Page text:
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Hepatitis C virus (HCV) infection is associated with dysregulation of both lipid and glucose metabolism. As well as contributing to viral replication, these perturbations influence the pathogenesis associated with the virus, including steatosis, insulin resistance, and type 2 diabetes. AMP-activated protein kinase (AMPK) plays a key role in regulation of(More)
Oxidative stress induces neuronal apoptosis and is implicated in cerebral ischemia, head trauma, and age-related neurodegenerative diseases. An early step in this process is the loss of intracellular K(+) via K(+) channels, and evidence indicates that K(v)2.1 is of particular importance in this regard, being rapidly inserted into the plasma membrane in(More)
UNLABELLED The release of infectious hepatitis C virus (HCV) particles from infected cells remains poorly characterized. We previously demonstrated that virus release is dependent on the endosomal sorting complex required for transport (ESCRT). Here, we show a critical role of trans-Golgi network (TGN)-endosome trafficking during the assembly, but(More)
ATP-sensitive potassium (KATP) channels play a key role in the regulation of insulin secretion by coupling glucose metabolism to the electrical activity of pancreatic beta-cells. To generate an electric signal of suitable magnitude, the plasma membrane of the beta-cell must contain an appropriate number of channels. An inadequate number of channels can lead(More)
Hepatitis C virus (HCV) infection is increasingly associated with the development of hepatocellular carcinoma (HCC). HCV is not thought to be directly oncogenic but, by modulating a range of cellular functions, may predispose patients to the development of liver tumours. However, the molecular mechanisms by which HCV infection might contribute to HCC remain(More)
The innate immune response provides a critical defense against microbial infections, including viruses. These are recognised by pattern recognition receptors including Toll-like receptors (TLRs) and RIG-I like helicases (RLHs). Detection of virus triggers signalling cascades that induce transcription of type I interferons including IFNbeta, which are(More)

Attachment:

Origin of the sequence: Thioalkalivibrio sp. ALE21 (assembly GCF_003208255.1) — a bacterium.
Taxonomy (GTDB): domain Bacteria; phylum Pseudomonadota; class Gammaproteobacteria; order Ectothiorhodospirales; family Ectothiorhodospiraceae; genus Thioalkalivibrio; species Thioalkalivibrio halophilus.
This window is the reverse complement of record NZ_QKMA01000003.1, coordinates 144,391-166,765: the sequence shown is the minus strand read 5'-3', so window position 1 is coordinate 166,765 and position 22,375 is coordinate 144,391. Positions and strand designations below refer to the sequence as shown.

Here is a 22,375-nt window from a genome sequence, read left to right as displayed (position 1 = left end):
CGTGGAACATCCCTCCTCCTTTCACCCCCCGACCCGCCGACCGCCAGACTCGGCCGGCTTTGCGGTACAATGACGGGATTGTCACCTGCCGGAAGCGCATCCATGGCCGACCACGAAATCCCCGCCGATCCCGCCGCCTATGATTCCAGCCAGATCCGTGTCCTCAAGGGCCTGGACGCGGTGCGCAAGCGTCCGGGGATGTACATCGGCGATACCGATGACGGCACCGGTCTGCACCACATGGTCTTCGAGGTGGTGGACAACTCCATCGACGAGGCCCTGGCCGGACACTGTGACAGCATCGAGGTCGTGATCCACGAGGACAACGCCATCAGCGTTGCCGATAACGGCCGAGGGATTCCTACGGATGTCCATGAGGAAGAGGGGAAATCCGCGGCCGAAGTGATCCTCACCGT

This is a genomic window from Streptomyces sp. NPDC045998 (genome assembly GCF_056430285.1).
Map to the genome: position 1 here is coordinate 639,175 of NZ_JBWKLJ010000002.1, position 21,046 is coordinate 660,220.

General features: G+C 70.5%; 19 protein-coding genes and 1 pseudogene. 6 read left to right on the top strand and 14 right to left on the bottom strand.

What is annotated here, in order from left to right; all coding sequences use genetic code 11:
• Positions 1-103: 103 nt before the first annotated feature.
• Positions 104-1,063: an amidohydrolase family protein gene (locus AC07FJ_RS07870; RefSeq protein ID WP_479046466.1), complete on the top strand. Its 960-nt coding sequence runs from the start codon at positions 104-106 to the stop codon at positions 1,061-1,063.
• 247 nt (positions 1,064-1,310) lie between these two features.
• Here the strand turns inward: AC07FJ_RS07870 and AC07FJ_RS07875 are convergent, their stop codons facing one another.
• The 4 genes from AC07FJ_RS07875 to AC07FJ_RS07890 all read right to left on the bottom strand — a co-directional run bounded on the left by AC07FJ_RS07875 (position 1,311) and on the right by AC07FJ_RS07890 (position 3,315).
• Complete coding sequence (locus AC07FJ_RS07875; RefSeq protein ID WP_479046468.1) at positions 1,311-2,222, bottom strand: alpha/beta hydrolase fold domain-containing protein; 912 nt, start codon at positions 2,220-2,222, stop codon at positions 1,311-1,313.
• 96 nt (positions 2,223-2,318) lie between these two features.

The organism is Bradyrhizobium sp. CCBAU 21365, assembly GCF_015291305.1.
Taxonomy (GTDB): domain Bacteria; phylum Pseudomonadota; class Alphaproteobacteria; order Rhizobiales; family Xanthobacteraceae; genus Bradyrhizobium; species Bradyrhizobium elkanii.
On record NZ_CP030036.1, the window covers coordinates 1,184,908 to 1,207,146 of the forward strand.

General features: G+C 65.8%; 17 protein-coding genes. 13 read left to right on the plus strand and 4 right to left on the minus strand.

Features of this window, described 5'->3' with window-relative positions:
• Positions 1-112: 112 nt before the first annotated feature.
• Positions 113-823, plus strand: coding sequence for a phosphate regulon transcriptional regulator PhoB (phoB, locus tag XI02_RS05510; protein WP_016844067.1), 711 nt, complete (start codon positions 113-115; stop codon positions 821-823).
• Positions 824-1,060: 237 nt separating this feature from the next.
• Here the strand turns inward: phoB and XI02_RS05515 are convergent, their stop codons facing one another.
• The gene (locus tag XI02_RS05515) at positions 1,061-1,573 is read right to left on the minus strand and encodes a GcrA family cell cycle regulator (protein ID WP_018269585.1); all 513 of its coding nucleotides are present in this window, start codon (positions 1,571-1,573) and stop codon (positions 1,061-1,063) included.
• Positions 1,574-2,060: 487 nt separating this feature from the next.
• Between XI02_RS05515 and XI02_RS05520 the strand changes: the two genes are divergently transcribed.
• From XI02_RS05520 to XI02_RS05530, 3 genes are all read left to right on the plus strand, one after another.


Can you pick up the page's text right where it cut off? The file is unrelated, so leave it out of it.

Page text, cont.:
Hepatitis C virus (HCV) frequently establishes a persistent infection, leading to chronic liver disease. The NS5A protein has been implicated in this process as it modulates a variety of intracellular signalling pathways that control cell survival and proliferation. In particular, NS5A associates with several proteins involved in the endocytosis of the(More)
An estimated 3% of the global population are infected with hepatitis C virus (HCV), and the majority of these individuals will develop chronic liver disease. As with other chronic viruses, establishment of persistent infection requires that HCV-infected cells must be refractory to a range of pro-apoptotic stimuli. In response to oxidative stress,(More)
Hepatitis C virus (HCV) infection results in the activation of numerous stress responses including oxidative stress, with the potential to induce an apoptotic state. Previously we have shown that HCV attenuates the stress-induced, p38MAPK-mediated up-regulation of the K(+) channel Kv2.1, to maintain the survival of infected cells in the face of cellular(More)
Adenosine 5' monophosphate-activated protein kinase (AMPK) is conserved in all eukaryotic cells and functions as the key regulator of cellular metabolism by responding to the energy status of the cell. It is activated by an increase in the AMP : ATP ratio and then attempts to redress the balance by upregulating catabolic processes, whilst concomitantly(More)